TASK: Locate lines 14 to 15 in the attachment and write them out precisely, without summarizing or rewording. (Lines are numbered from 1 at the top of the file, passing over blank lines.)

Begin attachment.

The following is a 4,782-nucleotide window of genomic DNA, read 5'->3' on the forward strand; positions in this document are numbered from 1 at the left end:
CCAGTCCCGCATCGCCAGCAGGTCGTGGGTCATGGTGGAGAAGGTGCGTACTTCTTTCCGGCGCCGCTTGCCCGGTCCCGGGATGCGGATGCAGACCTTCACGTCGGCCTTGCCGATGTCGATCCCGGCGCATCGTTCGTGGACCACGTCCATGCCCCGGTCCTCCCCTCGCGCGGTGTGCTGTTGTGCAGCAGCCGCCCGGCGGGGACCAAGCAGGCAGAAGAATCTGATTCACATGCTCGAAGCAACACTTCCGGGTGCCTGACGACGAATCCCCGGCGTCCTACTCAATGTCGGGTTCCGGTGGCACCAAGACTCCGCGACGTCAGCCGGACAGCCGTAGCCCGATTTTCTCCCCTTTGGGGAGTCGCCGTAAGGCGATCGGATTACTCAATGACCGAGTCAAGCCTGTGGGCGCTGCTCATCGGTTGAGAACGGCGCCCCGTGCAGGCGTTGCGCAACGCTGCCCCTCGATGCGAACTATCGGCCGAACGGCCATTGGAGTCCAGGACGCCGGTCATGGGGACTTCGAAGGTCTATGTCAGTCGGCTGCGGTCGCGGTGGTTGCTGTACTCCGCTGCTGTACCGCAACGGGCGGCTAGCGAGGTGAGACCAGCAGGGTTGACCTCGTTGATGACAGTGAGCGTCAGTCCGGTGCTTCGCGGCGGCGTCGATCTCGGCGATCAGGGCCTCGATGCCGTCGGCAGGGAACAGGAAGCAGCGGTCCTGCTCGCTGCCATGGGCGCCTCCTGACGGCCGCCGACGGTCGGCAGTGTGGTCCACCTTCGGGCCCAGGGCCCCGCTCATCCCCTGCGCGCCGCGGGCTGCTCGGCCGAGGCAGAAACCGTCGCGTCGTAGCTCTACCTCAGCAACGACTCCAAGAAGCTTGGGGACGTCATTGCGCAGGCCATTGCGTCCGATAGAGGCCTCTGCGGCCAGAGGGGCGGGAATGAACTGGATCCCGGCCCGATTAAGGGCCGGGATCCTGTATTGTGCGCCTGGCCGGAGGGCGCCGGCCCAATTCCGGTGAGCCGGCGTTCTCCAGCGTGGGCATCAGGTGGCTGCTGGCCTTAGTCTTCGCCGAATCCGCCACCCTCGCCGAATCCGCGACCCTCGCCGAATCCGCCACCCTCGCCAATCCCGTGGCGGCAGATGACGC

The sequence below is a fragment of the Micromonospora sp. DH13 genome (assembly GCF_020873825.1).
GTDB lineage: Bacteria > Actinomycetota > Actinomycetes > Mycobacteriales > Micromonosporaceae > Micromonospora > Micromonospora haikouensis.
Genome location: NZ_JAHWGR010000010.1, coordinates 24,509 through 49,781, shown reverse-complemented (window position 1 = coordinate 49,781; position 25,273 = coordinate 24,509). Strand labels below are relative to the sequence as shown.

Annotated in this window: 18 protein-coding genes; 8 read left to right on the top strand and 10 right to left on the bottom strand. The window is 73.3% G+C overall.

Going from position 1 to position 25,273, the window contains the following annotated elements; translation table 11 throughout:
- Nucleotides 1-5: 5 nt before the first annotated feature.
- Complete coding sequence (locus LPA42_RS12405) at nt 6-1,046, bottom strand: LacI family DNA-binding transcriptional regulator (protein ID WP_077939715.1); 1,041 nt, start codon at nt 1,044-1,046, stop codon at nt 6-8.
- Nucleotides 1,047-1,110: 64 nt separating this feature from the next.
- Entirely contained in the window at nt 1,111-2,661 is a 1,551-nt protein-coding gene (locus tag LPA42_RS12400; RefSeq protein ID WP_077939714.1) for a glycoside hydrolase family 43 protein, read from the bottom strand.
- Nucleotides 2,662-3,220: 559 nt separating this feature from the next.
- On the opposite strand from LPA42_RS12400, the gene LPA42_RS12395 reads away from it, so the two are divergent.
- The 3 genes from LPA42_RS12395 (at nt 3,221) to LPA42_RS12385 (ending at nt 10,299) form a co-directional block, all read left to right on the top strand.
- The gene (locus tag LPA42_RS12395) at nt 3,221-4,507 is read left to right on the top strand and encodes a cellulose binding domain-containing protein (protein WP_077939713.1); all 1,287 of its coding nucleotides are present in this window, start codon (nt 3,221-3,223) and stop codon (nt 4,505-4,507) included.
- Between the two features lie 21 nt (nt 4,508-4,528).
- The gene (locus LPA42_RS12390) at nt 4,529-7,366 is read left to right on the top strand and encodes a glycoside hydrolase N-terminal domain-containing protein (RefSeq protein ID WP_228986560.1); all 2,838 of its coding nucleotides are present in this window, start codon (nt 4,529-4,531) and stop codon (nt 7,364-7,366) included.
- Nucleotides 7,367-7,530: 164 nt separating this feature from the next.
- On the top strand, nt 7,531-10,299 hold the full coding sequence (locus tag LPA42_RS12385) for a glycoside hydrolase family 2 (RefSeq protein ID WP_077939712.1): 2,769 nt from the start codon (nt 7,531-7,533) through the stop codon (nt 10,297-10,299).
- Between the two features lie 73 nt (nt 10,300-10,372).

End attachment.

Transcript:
- The 3 genes from LPA42_RS12395 (at nt 3,221) to LPA42_RS12385 (ending at nt 10,299) form a co-directional block, all read left to right on the top strand.
- The gene (locus tag LPA42_RS12395) at nt 3,221-4,507 is read left to right on the top strand and encodes a cellulose binding domain-containing protein (protein WP_077939713.1); all 1,287 of its coding nucleotides are present in this window, start codon (nt 3,221-3,223) and stop codon (nt 4,505-4,507) included.